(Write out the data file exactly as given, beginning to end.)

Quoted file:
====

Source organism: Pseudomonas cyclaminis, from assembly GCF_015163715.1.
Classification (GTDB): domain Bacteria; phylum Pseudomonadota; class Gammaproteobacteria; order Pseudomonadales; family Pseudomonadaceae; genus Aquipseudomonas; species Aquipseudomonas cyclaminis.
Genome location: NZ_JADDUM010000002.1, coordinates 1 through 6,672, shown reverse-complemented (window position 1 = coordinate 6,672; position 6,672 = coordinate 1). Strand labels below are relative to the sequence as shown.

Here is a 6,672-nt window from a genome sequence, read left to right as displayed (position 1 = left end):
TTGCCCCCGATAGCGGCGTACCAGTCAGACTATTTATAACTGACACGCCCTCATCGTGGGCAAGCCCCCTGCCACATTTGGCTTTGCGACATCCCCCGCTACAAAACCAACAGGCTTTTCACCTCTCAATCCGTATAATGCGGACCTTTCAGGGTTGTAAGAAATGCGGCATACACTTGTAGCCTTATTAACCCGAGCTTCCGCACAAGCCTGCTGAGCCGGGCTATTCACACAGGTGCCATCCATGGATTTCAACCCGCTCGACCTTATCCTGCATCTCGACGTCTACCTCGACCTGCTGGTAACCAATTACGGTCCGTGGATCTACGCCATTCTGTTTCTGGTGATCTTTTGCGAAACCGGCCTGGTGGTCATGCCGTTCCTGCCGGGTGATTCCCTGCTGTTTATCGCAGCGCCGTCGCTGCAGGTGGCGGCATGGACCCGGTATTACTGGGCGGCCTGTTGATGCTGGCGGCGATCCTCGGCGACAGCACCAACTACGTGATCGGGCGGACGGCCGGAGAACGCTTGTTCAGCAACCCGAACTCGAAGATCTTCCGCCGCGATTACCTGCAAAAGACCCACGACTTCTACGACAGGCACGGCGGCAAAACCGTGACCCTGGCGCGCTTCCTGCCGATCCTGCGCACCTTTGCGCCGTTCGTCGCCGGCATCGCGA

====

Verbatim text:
Source organism: Pseudomonas cyclaminis, from assembly GCF_015163715.1.
Classification (GTDB): domain Bacteria; phylum Pseudomonadota; class Gammaproteobacteria; order Pseudomonadales; family Pseudomonadaceae; genus Aquipseudomonas; species Aquipseudomonas cyclaminis.
Genome location: NZ_JADDUM010000002.1, coordinates 1 through 6,672, shown reverse-complemented (window position 1 = coordinate 6,672; position 6,672 = coordinate 1). Strand labels below are relative to the sequence as shown.

Here is a 6,672-nt window from a genome sequence, read left to right as displayed (position 1 = left end):
TTGCCCCCGATAGCGGCGTACCAGTCAGACTATTTATAACTGACACGCCCTCATCGTGGGCAAGCCCCCTGCCACATTTGGCTTTGCGACATCCCCCGCTACAAAACCAACAGGCTTTTCACCTCTCAATCCGTATAATGCGGACCTTTCAGGGTTGTAAGAAATGCGGCATACACTTGTAGCCTTATTAACCCGAGCTTCCGCACAAGCCTGCTGAGCCGGGCTATTCACACAGGTGCCATCCATGGATTTCAACCCGCTCGACCTTATCCTGCATCTCGACGTCTACCTCGACCTGCTGGTAACCAATTACGGTCCGTGGATCTACGCCATTCTGTTTCTGGTGATCTTTTGCGAAACCGGCCTGGTGGTCATGCCGTTCCTGCCGGGTGATTCCCTGCTGTTTATCGCAGCGCCGTCGCTGCAGGTGGCGGCATGGACCCGGTATTACTGGGCGGCCTGTTGATGCTGGCGGCGATCCTCGGCGACAGCACCAACTACGTGATCGGGCGGACGGCCGGAGAACGCTTGTTCAGCAACCCGAACTCGAAGATCTTCCGCCGCGATTACCTGCAAAAGACCCACGACTTCTACGACAGGCACGGCGGCAAAACCGTGACCCTGGCGCGCTTCCTGCCGATCCTGCGCACCTTTGCGCCGTTCGTCGCCGGCATCGCGA